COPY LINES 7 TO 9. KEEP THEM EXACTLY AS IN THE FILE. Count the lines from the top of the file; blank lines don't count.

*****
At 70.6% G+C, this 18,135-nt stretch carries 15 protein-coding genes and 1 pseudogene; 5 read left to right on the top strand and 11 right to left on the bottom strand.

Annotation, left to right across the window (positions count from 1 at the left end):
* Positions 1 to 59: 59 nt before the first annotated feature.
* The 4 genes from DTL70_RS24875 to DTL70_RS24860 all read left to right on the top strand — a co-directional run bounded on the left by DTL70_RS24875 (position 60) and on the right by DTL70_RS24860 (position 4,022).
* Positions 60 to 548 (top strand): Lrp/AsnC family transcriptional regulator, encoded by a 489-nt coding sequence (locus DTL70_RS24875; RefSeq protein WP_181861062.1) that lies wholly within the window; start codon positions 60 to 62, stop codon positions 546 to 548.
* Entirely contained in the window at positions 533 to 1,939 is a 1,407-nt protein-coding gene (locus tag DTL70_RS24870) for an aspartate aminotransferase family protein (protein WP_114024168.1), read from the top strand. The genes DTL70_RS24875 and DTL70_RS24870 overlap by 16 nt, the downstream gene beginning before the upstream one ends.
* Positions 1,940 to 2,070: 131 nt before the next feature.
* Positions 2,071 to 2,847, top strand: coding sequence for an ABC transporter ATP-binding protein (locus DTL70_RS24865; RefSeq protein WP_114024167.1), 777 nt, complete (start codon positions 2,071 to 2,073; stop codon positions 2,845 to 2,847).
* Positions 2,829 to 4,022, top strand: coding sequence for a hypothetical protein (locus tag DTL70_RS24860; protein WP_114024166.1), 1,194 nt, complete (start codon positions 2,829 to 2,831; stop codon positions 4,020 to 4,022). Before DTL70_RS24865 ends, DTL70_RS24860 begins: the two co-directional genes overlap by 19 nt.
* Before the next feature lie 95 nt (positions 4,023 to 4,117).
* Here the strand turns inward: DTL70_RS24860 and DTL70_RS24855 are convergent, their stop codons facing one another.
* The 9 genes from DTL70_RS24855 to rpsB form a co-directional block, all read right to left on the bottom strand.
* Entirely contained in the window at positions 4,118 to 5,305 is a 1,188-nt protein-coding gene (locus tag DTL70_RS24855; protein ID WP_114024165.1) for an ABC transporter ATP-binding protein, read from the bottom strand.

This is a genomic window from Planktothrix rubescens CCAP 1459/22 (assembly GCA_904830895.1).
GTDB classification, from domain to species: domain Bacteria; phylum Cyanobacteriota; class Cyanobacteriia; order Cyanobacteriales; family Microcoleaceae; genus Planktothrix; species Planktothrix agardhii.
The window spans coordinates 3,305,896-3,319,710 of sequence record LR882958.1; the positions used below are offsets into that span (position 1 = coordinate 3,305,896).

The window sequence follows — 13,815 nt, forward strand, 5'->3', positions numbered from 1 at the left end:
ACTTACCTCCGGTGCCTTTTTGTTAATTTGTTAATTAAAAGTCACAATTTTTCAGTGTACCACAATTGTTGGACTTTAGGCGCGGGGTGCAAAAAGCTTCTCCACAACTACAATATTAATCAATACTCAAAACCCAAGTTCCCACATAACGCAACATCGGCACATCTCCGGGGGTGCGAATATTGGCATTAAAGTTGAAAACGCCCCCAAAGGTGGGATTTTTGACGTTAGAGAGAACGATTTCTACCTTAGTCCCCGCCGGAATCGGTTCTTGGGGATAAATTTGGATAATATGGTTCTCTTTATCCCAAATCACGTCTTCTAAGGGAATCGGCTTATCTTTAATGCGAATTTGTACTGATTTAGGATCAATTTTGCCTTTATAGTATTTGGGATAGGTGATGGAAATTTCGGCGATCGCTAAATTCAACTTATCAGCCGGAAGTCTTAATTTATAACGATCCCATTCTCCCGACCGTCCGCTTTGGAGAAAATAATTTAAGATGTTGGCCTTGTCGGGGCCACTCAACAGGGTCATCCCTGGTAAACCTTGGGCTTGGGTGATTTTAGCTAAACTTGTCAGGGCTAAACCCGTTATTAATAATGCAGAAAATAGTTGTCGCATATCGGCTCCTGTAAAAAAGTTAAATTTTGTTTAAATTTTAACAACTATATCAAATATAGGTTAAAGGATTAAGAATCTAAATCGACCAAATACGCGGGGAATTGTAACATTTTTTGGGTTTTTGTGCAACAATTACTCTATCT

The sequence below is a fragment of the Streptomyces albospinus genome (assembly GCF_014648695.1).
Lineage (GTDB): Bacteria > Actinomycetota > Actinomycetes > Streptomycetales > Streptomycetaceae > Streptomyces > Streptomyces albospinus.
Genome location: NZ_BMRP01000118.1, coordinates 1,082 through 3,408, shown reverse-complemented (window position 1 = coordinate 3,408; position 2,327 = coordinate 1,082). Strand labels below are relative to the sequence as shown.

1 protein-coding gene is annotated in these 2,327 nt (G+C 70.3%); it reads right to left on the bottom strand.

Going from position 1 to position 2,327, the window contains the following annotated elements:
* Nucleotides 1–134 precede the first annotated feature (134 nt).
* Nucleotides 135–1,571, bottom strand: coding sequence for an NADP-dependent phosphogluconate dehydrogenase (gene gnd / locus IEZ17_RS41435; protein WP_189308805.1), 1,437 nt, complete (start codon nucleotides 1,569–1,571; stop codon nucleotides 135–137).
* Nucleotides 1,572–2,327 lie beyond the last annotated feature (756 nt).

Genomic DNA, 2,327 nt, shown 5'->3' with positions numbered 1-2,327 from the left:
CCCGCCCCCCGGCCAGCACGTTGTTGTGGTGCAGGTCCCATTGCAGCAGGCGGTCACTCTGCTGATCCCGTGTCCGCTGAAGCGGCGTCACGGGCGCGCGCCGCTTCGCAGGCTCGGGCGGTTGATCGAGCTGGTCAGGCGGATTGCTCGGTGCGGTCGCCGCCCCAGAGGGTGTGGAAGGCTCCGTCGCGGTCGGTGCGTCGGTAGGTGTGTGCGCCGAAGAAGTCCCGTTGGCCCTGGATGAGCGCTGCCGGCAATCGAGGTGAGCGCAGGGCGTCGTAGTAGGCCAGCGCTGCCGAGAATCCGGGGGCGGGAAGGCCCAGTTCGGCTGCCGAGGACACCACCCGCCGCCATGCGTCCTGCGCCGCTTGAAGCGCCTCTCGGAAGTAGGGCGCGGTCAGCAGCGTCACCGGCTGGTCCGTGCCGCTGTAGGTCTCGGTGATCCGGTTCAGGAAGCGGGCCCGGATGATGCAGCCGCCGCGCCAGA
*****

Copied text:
* Positions 1,940 to 2,070: 131 nt before the next feature.
* Positions 2,071 to 2,847, top strand: coding sequence for an ABC transporter ATP-binding protein (locus DTL70_RS24865; RefSeq protein WP_114024167.1), 777 nt, complete (start codon positions 2,071 to 2,073; stop codon positions 2,845 to 2,847).
* Positions 2,829 to 4,022, top strand: coding sequence for a hypothetical protein (locus tag DTL70_RS24860; protein WP_114024166.1), 1,194 nt, complete (start codon positions 2,829 to 2,831; stop codon positions 4,020 to 4,022). Before DTL70_RS24865 ends, DTL70_RS24860 begins: the two co-directional genes overlap by 19 nt.